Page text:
Ignatius’ conversion dates from his wounding at the battle of Pamplona in May of 1521. At that moment his former way of life ended and a new way of life began slowly and painfully to unfold.

Ignatius is often described as a Spanish nobleman, and a soldier. He is in fact the patron saint of soldiers, and he was indeed from a noble family, that of Loyola. However, he was not Spanish but Basque, from a fiercely independent area in the northwest corner of Spain. He was not a soldier but a knight, a gentleman-at-arms for the Duke of Navarre.

Pamplona, the capital of Navarre, was under siege by the French, and had already surrendered while the Duke was away. Ignatius thought this surrender dishonourable, and he persuaded a small group to resist in a fortified tower until reinforcements could arrive. He felt even death was better than dishonour. After six hours of bombardment he was wounded in both legs by a cannon ball, and forced to surrender.

Ignatius was carried to his home at Casa Loyola and spent nine months recuperating. What happened during those nine months? What did he do? Mostly he read and he reflected. One of the books he read was A Life of Christ that had a dedication to Ferdinand and Isabella of Spain. It said, “You are the greatest of monarchs of Europe, but remember: you serve a higher King, who is Christ the King.”

On reading this, his life was turned upside down. Ignatius still wanted to serve a king, but from now on it would be Christ the King. He would have to serve not in riches but in poverty, not in pride but in humility. As a dashing knight, he had been a ladies’ man, but now Mary, the mother of Jesus, would be his Lady.

As he grew in love of Jesus, he decided to spend the rest of his days in the Holy Land, where Jesus had lived and died. More or less recovered after nine months, Ignatius left Loyola limping, to take ship at Barcelona. On the way he stopped at the Benedictine Abbey of Montserrat to confess his sins, which took him three days to write out. But, instead of continuing on his way, he spent the next eleven months at nearby Manresa, living in a hospital, praying in a cave, and fasting.

What was Ignatius doing at Manresa? Was he writing the Spiritual Exercises? No, not quite. We now know that his Benedictine confessor at Montserrat was teaching Ignatius about prayer using a little book called “A Brief Compendium of Spiritual Exercises” (see The Exercises of St Ignatius Loyola in the Western Tradition, by Javier Melloni, SJ).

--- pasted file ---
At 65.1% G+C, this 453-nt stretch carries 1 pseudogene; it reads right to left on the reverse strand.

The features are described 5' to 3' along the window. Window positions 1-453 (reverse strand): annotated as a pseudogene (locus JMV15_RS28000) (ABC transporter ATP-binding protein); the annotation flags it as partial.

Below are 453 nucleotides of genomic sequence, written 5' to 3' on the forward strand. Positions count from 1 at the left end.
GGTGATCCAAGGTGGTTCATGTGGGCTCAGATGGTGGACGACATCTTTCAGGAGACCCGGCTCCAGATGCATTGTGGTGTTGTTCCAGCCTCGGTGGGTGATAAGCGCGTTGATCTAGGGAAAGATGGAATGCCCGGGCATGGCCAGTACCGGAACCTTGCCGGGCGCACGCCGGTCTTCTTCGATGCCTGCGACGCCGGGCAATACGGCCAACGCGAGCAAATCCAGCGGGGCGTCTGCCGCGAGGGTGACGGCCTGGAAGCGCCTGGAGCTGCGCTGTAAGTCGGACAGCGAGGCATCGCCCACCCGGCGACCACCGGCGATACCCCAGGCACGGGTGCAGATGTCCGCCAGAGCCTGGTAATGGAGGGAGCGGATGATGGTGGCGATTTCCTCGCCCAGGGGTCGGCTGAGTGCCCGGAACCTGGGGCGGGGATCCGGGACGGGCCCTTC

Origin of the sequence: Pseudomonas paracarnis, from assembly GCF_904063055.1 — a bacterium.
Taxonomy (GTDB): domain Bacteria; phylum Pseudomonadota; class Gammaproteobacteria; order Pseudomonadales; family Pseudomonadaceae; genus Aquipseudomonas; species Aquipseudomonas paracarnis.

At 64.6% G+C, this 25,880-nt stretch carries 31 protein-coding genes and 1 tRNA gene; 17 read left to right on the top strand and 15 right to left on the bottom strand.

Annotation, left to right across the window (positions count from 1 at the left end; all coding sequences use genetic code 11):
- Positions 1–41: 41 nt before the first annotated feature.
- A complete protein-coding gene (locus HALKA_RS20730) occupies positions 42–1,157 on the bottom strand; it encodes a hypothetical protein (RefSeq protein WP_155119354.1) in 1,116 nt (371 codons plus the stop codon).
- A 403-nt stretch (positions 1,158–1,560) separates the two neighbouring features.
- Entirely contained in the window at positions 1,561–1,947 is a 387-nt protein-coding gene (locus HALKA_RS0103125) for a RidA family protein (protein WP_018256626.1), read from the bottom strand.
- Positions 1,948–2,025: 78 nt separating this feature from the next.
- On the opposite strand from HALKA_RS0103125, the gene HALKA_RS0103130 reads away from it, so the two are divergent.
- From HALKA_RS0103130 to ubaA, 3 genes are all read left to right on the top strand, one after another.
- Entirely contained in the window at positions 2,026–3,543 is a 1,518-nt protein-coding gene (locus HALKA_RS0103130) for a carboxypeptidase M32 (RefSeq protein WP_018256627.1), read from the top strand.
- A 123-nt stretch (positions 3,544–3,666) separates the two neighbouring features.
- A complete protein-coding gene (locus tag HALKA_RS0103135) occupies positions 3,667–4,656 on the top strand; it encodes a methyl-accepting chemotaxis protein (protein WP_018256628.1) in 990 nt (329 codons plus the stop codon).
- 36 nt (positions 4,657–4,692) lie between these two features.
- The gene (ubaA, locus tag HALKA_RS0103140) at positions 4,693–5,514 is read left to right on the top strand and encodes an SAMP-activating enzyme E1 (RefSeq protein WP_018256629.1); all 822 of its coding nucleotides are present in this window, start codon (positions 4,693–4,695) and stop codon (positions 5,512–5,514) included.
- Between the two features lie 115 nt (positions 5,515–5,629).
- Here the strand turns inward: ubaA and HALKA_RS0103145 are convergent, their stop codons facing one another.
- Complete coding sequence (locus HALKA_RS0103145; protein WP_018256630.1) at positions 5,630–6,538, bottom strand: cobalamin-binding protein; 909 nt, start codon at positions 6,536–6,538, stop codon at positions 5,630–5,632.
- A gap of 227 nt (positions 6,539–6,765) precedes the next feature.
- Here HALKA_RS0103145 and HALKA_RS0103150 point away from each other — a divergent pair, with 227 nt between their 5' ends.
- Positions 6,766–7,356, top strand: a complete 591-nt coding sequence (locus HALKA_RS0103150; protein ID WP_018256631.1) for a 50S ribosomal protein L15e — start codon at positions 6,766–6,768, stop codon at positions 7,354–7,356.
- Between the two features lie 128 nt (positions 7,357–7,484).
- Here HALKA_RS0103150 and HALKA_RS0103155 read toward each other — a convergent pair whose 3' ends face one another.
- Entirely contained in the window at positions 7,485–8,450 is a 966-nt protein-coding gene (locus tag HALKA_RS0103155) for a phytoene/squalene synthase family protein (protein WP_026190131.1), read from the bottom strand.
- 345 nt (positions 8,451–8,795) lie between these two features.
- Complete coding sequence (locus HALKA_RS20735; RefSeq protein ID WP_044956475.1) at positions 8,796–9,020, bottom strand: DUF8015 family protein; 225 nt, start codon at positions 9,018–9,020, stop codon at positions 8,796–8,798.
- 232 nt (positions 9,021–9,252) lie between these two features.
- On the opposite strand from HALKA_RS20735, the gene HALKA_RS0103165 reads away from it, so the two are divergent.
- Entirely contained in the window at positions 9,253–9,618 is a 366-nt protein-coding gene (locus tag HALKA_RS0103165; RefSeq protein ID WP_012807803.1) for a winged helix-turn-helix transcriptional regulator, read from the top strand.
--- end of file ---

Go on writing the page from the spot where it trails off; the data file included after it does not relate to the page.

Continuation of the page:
Ignatius made about 300 pages of notes, in which he modified some things. For instance, the first exercise was to make a general confession of one’s entire life, as he had just done. In his own Exercises, Ignatius put this at the end of the First Week, when one would have a better understanding of sin and of God’s merciful love.

Ignatius’ Spiritual Exercises have become a handbook for guiding others through a conversion like his own, based on the love and following of Jesus. Ignatius remained a layman for the next fifteen years, giving his Exercises to others while studying at the University of Paris, and desiring mostly to talk to ordinary people in simple language about prayer and the love of God, which is something anyone can do.

If I had to define Ignatian spirituality, I would say it simply means being attentive to what God is doing in your life, and then reflecting on your experience in order to make decisions. Some people may have a cannon ball moment like Ignatius – a serious auto accident or a grave illness, which changes the direction of their life.

Others may have made a life-changing decision discerned in prayer – to marry, to become a teacher, a doctor, a nurse, to join the Catholic Church. But if you were paying attention to your experience, reflecting on it to see what it meant, and then choosing or deciding what you felt God wanted you to do, you were being Ignatian.

Even if this has become second nature to you, it sometimes helps to have it spelled out in just three words: attending, reflecting, deciding.

Eric Jensen, SJ, works in the Spiritual Exercises ministry at Loyola House, Guelph, Ontario. He also paints and writes. He is the author of Entering Christ's Prayer (Ave Maria Press, 2007)and Ignatius Loyola and You (Novalis 2018).

  • Brian Tansey
    Posted at 05:58h, 25 August Reply

    thanks Eric; it’s calmly inspiring to hear all this detail (again ) … and how God is always waiting for us ‘to be asked-in for more’ with us, … often (usually ?) indirectly … eg. a cannonball or something else …much smaller but noticeable, thru His grace.

  • Dodzi Amemado
    Posted at 07:51h, 25 August Reply

    Thank you, Fr. Eric, for summarizing so beautifully and comprehensively the Ignatian spirituality.

  • Peter Bisson
    Posted at 08:58h, 25 August Reply

    Thank you Eric!

  • Charles Pottie-Pâté
    Posted at 09:14h, 25 August Reply

    Eric, good articles on Ignstius’ experience and the Ignatian way – attending, reflecting, deciding.

  • Jim Radde
    Posted at 11:29h, 25 August Reply

    Thank you, Eric, for this excellent and simple introduction to Ignatius and the Exercises.

  • Carolyn Bricmont
    Posted at 10:05h, 26 August Reply

    I needed this

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